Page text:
As cause de jour for everything, climate change is looking very wobbly. Careful analysis cross-referenced by documents, plans and aerial photographs held by the National Library and National Archives of Australia shows that the Bureau of Meteorology has questions to answer about how data have been gamed to warm the climate. It is not feasible they can’t remember locations of the original Aeradio weather stations at Cairns, Townsville and Rockhampton and when they moved and changed. Rather than reciting untrue claims about climate warming to The Conversation, ABC and the Fairfax press, Blair Trewin et al. should front-up to taxpayers and explain how badly and why they got it so wrong. For their part, from CSIRO down, the good ol’ mates and fellows on flag-waving boards and in science institutes and academies have failed dismally to uphold their glossy governance statements. It is clear that scientists like Peter Ridd should be free to do their work without the burden of implied support for climate change, for which there is no evidence in any Australian weather station dataset. It’s also valid for scientists of Peter’s standing and repute to call out peers doing poor or shifty work especially where the hierarchy is more protective of their brand-and-gravy than they are concerned about excellence in science.

Behind the closed doors of political correctness and vested interests, Australian science has lost its way and it’s a hideous situation that taxpayers are constantly misinformed and manipulated by organizations they once held in high-regard. Despite the Bureau’s best efforts, including deliberate bias (https://s3.amazonaws.com/jo.nova/guest/aust/bom-audit/johnston-bill/2018/bourke/back-of-bourke-v1.3_10.pdf), there is no evidence the climate has changed or warmed or that climatic extremes are increasing. Except in fluffy-duck-science stories based on modelling, which are mainly perpetuated by competing doomsayers and institutional catastrophists via the left wing press; neither the Reef nor the Murray-Darling Basin are or have been under threat from climate warming.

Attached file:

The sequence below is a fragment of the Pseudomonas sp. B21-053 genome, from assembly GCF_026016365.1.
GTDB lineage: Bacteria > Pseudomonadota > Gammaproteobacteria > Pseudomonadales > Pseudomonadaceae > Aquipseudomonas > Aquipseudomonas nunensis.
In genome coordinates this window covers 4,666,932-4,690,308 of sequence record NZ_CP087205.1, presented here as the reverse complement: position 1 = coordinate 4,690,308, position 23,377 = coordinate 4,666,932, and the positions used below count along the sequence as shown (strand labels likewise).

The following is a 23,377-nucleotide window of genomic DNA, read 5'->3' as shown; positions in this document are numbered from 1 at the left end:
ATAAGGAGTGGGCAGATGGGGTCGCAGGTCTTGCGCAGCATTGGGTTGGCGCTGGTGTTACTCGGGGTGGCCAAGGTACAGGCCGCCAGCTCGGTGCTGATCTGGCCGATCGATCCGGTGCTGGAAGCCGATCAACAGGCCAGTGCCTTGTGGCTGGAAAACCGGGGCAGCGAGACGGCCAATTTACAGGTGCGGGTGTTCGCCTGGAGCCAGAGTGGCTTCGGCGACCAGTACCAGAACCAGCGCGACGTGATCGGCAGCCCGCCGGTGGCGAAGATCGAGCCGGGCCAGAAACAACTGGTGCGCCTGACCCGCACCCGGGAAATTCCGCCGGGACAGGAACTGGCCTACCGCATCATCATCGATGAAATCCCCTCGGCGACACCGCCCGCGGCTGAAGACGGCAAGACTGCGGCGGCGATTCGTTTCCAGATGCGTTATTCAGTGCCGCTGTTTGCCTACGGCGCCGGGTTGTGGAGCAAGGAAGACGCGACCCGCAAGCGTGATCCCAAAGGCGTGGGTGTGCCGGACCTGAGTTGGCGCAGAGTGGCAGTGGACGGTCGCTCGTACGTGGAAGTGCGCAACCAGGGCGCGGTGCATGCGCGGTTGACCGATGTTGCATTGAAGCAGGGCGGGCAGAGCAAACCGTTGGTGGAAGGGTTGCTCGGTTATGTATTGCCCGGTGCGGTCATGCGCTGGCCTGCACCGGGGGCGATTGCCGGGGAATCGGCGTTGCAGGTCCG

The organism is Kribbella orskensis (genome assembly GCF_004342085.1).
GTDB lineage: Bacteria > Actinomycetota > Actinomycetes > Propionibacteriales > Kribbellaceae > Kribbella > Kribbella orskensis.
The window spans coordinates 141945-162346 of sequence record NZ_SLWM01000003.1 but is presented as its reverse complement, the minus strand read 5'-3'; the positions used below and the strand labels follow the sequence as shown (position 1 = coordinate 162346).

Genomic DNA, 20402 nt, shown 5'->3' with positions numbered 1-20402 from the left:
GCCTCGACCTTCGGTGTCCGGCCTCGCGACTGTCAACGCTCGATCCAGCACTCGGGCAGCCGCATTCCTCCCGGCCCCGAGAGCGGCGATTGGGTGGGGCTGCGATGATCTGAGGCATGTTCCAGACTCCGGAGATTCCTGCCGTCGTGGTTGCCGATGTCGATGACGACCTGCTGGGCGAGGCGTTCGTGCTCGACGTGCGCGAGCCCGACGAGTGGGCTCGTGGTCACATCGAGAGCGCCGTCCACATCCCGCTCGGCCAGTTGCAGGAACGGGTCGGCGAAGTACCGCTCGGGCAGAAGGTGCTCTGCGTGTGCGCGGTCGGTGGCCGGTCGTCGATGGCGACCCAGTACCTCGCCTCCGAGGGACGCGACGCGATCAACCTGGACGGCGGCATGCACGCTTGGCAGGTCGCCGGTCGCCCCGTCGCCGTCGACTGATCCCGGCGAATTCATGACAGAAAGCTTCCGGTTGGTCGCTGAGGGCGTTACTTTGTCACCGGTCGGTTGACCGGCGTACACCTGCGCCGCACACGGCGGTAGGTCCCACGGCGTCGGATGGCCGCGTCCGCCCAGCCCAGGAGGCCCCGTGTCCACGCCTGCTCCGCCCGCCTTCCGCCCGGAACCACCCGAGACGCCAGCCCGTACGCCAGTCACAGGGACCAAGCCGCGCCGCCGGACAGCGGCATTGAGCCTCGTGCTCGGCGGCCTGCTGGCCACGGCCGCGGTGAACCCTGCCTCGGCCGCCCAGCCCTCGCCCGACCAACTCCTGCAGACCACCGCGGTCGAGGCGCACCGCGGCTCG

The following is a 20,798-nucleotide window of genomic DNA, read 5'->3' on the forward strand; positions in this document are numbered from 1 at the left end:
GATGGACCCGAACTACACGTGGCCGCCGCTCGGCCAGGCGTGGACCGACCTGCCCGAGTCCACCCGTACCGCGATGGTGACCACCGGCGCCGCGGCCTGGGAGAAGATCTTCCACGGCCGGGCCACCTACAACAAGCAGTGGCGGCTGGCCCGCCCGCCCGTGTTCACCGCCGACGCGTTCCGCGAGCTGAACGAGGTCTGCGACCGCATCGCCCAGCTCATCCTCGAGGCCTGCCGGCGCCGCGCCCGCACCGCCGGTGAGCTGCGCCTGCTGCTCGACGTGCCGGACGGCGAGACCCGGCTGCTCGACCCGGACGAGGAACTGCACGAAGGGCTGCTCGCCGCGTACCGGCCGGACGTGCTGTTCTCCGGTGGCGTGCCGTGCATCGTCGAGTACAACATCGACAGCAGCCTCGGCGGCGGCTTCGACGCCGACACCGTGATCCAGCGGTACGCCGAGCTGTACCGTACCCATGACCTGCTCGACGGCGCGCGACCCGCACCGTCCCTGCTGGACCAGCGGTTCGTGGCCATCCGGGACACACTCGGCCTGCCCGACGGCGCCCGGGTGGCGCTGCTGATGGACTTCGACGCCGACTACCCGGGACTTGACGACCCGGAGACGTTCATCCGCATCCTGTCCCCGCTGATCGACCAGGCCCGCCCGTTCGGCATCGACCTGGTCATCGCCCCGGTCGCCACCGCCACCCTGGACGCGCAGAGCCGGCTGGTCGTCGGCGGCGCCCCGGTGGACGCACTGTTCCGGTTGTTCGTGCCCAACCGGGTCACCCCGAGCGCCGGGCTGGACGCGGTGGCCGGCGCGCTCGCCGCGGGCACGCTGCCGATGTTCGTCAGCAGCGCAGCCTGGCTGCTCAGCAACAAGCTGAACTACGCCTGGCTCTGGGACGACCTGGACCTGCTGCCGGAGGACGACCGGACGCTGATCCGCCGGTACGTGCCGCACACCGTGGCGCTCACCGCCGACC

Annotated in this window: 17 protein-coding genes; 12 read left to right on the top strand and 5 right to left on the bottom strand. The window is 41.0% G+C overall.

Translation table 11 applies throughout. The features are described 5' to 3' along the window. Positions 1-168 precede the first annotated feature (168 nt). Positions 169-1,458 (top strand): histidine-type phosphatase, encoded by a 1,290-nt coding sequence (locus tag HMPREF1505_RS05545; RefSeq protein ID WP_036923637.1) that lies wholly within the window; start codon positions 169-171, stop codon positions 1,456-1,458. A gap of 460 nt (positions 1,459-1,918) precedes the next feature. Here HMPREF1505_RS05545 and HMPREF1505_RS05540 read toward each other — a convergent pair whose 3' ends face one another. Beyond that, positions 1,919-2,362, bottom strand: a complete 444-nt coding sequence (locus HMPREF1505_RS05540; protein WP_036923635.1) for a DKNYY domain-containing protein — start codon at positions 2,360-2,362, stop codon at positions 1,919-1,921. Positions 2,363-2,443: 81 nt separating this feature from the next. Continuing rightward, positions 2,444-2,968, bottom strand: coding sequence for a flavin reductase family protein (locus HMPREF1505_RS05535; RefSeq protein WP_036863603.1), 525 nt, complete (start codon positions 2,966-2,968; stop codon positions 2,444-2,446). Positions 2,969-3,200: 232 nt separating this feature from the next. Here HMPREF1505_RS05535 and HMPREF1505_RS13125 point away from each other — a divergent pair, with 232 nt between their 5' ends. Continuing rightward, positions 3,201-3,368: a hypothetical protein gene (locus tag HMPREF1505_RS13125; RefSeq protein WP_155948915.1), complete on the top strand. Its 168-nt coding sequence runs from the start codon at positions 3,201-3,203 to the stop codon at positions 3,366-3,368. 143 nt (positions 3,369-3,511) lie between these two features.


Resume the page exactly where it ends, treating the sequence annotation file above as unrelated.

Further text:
Temperature across Australia are being reported as getting warmer because in November 1996 the Bureau changed to networked automatic weather stations, and over the ensuing 2 decades sacked their trusty observers and reduced the size of instrument shelters (Stevenson screens) from 230 to 60-litres. Without even considering site biases (obvious in time-lapse Google Earth Pro satellite images) unattended small screens beside dusty tracks and at airports are biased-high from accumulated grime. Biased data that changes the colour of summer from red to purple looks scary, but doesn’t change the climate.